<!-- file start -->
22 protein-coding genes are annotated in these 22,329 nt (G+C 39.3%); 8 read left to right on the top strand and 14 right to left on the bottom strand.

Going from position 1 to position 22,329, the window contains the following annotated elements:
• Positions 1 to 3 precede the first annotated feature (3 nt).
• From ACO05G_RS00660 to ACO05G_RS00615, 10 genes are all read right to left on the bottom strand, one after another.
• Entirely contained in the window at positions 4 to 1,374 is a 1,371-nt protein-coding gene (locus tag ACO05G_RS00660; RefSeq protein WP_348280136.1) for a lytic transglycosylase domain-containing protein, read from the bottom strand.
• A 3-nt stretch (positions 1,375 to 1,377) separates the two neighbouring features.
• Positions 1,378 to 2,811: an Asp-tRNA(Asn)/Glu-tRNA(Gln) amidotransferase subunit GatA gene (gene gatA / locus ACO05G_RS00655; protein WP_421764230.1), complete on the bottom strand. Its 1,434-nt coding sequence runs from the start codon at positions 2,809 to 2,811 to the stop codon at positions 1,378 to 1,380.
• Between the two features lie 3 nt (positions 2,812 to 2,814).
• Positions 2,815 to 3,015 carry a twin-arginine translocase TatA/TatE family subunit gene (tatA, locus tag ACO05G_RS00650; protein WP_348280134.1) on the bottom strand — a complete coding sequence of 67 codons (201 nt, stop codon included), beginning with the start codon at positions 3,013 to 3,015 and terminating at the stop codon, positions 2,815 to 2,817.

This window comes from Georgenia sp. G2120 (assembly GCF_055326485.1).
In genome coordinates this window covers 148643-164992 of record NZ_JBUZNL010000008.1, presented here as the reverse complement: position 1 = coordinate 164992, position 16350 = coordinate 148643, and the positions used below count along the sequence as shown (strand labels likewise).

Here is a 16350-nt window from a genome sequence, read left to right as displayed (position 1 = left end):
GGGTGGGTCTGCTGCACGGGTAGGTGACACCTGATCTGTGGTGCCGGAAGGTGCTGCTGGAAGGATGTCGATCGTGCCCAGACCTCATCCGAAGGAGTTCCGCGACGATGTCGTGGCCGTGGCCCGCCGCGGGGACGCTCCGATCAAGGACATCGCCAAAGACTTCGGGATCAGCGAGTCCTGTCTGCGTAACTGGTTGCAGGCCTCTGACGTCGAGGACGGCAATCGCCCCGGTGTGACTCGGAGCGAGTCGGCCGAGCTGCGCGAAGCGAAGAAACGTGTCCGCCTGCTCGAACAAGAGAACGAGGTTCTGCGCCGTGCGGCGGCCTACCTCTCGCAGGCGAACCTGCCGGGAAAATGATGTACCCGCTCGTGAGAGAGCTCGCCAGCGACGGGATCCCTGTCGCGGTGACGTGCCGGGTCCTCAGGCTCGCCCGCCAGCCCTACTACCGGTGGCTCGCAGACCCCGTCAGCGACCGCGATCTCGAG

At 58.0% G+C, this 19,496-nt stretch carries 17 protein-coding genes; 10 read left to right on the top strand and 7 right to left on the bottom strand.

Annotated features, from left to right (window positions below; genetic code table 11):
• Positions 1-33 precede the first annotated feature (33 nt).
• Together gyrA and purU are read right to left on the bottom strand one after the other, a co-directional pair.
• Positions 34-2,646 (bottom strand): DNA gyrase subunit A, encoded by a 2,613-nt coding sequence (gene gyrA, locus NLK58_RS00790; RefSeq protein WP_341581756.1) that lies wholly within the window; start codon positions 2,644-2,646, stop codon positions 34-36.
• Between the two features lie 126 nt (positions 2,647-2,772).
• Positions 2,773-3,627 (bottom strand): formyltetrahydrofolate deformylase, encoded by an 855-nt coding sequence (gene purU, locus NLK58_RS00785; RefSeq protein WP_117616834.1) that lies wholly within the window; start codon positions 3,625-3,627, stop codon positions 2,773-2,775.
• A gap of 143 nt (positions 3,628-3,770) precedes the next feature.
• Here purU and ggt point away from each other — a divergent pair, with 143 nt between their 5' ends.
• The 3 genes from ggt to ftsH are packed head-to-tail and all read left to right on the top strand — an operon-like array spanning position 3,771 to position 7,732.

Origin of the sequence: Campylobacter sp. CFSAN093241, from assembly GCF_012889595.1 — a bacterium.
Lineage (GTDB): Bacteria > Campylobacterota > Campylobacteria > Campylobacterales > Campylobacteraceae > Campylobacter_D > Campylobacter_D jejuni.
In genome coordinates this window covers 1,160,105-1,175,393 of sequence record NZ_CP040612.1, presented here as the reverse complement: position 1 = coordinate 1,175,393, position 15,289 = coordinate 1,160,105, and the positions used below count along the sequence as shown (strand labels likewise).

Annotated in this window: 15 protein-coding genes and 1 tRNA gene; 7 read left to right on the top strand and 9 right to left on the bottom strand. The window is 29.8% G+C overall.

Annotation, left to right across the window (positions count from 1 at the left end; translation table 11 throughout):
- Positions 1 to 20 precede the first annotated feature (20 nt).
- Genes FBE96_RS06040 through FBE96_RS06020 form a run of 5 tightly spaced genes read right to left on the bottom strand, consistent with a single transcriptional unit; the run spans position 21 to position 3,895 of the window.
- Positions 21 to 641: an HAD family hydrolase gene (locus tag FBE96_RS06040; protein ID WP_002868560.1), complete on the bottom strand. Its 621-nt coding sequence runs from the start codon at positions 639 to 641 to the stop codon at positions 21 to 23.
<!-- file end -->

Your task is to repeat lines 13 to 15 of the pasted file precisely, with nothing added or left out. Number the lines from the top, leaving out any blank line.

GGGTGGGTCTGCTGCACGGGTAGGTGACACCTGATCTGTGGTGCCGGAAGGTGCTGCTGGAAGGATGTCGATCGTGCCCAGACCTCATCCGAAGGAGTTCCGCGACGATGTCGTGGCCGTGGCCCGCCGCGGGGACGCTCCGATCAAGGACATCGCCAAAGACTTCGGGATCAGCGAGTCCTGTCTGCGTAACTGGTTGCAGGCCTCTGACGTCGAGGACGGCAATCGCCCCGGTGTGACTCGGAGCGAGTCGGCCGAGCTGCGCGAAGCGAAGAAACGTGTCCGCCTGCTCGAACAAGAGAACGAGGTTCTGCGCCGTGCGGCGGCCTACCTCTCGCAGGCGAACCTGCCGGGAAAATGATGTACCCGCTCGTGAGAGAGCTCGCCAGCGACGGGATCCCTGTCGCGGTGACGTGCCGGGTCCTCAGGCTCGCCCGCCAGCCCTACTACCGGTGGCTCGCAGACCCCGTCAGCGACCGCGATCTCGAG

At 58.0% G+C, this 19,496-nt stretch carries 17 protein-coding genes; 10 read left to right on the top strand and 7 right to left on the bottom strand.

Annotated features, from left to right (window positions below; genetic code table 11):